Having long watched the pirate manufacturers controversy swirl in the pages of the computer magazines, I have concluded that both sides spend more time rationalizing than reasoning, and what I have to say will make little difference either way. From several minutes of distracted study I have summarized the major points of both sides. First, for the pirates:
And now for the manufacturers' side.
Such homilies as "There's truth to both sides" are banal, and, in my opinion, both sides are probably hypocritical. First, I don't care what software costs, if people can get it free, they'll probably take it. Since I have not met one single person—including software manufacturers, dealers, distributors, and software authors—who does not have pirated software, I seriously doubt that anyone can cast stones. Secondly, manufacturers do have various costs, but any businessman worth his salt doesn't figure the minimum amount he can get for a product and sell it at that. He figures the maximum, and if he doesn't go too high, he'll get rich. Look at VisiCalc, for example—they got their development costs back a long time ago and they're making a bundle selling both old and new versions. However, as for manufacturers supporting their software, with "low cost" updates—that's a joke. For example, one piece of software I bought with promises of updates for $7 charged $20 when the updates finally were made. However, one of the updates was on the original—only you couldn't get to it unless you had a "broken" copy. (That's how I found it was there.) If manufacturers came out with high quality, low cost, and well supported software, I doubt it would make a bit of difference. Pirating would go on regardless. The fact that there is a lot of junk and unfulfilled promises does shore up the excuses of the pirates, but, let's face it, as long as there are ways to copy software, everyone is going to end up with some hot programs. About the only bright spot in this (for the manufacturers) is that I have only come across one person dumb enough to try to sell pirated material. He didn't get very far since no one was willing to pay him for what they could get free. So what's the point of this letter? Well, I'm tired of hearing bull from both sides—mainly in the form of lame excuses. The pirates are trying to get something for nothing, and the manufacturers are trying to get rich. Maybe they deserve each other, who knows?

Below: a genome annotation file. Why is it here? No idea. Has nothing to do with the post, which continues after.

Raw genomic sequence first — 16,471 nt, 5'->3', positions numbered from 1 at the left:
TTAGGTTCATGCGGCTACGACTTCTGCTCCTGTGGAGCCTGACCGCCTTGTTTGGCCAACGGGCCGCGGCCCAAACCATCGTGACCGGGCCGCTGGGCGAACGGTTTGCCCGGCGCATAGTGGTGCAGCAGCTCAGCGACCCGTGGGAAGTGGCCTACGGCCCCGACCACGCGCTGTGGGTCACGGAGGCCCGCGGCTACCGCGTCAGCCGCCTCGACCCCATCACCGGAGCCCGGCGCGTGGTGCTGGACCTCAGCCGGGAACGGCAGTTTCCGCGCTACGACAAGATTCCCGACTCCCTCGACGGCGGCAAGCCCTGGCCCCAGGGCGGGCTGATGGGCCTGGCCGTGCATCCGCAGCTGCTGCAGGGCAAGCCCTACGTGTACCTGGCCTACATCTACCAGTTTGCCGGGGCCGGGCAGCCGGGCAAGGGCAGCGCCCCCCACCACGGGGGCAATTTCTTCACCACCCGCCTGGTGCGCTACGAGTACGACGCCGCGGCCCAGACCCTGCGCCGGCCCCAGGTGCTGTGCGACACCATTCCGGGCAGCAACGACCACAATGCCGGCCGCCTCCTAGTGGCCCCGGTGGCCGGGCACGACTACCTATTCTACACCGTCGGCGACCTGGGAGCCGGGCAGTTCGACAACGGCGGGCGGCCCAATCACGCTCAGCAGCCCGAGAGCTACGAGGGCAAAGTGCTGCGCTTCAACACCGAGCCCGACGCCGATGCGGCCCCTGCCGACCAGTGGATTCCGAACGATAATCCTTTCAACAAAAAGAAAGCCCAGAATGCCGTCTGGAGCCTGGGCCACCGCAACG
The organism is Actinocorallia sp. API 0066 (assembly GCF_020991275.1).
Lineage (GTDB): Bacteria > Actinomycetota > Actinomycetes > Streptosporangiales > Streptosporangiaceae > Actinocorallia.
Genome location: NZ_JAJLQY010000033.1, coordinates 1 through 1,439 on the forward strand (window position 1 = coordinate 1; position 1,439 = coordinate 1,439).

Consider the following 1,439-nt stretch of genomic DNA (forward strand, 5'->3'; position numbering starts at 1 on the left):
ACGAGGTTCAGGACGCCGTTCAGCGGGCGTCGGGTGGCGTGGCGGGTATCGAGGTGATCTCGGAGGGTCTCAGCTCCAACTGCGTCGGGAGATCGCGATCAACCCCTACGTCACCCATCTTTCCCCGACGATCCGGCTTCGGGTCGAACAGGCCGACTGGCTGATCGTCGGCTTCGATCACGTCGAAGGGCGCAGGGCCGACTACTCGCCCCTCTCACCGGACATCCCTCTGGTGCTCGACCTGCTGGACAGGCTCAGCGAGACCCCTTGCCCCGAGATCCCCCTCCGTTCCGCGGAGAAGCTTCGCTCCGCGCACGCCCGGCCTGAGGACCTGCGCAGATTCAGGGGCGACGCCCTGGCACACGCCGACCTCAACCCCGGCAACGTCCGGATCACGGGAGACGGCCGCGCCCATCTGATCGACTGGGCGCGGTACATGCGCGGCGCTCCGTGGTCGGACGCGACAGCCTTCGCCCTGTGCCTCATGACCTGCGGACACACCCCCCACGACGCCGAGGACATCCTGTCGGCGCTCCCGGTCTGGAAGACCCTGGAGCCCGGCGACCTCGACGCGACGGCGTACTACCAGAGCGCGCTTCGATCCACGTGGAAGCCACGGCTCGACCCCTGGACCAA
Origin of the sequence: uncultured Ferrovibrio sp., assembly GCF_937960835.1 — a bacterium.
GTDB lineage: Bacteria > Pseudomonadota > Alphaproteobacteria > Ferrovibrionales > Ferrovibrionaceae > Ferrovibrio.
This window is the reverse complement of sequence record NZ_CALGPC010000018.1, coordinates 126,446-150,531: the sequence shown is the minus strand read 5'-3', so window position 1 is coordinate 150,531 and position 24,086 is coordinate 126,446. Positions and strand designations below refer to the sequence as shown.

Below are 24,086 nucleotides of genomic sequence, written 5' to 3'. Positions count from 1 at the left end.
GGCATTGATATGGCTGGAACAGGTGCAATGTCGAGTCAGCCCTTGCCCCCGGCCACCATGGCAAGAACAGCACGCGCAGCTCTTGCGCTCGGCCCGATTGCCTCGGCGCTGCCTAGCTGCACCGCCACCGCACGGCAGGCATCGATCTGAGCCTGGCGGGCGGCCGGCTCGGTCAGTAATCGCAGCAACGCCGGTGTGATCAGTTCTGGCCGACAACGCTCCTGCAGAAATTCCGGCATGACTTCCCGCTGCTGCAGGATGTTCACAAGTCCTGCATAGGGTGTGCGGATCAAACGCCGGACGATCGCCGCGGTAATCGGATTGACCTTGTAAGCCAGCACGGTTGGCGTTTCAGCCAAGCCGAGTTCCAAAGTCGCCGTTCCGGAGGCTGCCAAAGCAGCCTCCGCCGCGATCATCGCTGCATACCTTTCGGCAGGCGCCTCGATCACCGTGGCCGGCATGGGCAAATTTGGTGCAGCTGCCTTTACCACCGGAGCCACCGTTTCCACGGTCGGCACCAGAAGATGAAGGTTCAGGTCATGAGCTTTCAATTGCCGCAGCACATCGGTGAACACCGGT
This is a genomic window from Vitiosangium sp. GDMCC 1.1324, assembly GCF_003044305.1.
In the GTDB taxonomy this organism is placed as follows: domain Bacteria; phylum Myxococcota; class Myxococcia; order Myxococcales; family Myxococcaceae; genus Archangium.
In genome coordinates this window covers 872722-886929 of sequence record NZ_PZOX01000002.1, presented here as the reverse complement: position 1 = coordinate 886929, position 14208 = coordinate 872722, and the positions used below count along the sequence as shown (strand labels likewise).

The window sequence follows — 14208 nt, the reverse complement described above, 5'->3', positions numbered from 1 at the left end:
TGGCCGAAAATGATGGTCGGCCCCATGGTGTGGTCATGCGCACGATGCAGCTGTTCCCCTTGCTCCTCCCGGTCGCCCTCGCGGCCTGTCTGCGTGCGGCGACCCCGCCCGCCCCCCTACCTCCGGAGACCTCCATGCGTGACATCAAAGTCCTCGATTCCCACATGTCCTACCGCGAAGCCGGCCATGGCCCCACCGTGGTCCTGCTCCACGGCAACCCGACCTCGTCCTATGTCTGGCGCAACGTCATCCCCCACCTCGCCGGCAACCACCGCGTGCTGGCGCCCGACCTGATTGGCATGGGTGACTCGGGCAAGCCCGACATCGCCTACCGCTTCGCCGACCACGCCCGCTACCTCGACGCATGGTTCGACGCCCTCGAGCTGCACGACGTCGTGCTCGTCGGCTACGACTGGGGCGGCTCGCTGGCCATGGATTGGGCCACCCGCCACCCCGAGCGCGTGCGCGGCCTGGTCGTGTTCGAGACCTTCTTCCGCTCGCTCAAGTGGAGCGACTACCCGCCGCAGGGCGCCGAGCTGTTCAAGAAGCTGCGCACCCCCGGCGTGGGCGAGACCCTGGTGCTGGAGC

But, please . . . let's not hear any more of the false morality that has pervaded the whole issue.
Bill Sanders, San Diego, CA - V2N7